What do you think? Formula One or IndyCar?


  1. I'm not a huge F1 fan, but it wins by default. It's the premier form of motorsport, after all. The sad thing, though, is the long, slow fall of pro open-wheel racing in the U.S. I'm not even sure which third-rate TV network now shows IndyCar racing, and I don't care. Plenty of fine drivers in the series, and the cars are beautiful and compelling, but ... nobody cares (except about Indy, of course). Maybe this'll change someday, and the pendulum will swing back toward open wheel. I hope so.

  2. I hear you that no one cares--except about Danica because she's hot (or something). I think part of the reason it's become boring to the average race fan here is that the engines and cars are all the same. It's harder to follow an essentially spec series. Add that to a majority ovals ... snooze.

  3. I'm going to be controversial and say I don't think F1 is the premier motorsport anymore. Yes, the cars are amazing and they race in exotic locations - but as you pointed out they don't race. They drive a convoy.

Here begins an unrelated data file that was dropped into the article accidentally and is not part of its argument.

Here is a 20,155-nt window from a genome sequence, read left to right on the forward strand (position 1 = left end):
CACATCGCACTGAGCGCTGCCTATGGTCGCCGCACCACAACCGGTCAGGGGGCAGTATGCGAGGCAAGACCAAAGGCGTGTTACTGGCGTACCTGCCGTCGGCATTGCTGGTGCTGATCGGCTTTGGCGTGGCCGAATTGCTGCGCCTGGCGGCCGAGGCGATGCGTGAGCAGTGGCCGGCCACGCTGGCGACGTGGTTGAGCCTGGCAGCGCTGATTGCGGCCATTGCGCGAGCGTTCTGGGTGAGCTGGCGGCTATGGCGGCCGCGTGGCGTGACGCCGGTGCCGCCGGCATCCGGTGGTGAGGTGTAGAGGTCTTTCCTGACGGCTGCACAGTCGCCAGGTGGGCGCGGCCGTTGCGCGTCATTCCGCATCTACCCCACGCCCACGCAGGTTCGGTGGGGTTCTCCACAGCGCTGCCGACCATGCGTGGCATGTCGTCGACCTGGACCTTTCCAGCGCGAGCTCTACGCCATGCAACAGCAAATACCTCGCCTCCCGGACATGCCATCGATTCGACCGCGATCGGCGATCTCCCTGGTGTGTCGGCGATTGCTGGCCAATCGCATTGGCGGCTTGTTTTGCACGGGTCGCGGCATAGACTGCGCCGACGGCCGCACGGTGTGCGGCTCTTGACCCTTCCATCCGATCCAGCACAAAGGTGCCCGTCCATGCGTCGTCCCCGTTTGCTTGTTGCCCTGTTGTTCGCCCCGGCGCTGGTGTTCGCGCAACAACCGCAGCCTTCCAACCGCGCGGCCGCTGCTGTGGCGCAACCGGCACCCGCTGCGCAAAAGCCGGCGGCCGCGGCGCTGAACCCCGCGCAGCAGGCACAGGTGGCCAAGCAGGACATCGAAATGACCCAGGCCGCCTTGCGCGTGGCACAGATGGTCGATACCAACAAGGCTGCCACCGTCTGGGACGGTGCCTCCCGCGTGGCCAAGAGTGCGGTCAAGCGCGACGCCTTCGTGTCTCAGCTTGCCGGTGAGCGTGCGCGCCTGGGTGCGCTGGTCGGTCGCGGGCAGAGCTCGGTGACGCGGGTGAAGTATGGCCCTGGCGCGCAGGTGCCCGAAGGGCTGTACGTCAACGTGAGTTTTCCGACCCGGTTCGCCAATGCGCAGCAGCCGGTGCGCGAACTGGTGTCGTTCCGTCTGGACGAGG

Indy cars in the US have never recovered from the CART vs Indy car battle in the 90s. That happened at the same time as the rise of NASCAR. Thus the best American car drivers all migrated to NASCAR. Drivers like Tony Stewart and Jeff Gordon would have been in Indy but there just wan't any real circuit for many years.

    Danica has brought excitement not just because she's attractive. She has real talent - but has never had consistent great equipment. Has she managed to be in a Ganassi car - she probably would have won more races. It's not quite as bad as Sarah Fisher - who I think had more natural talent - but never could find a sponsor.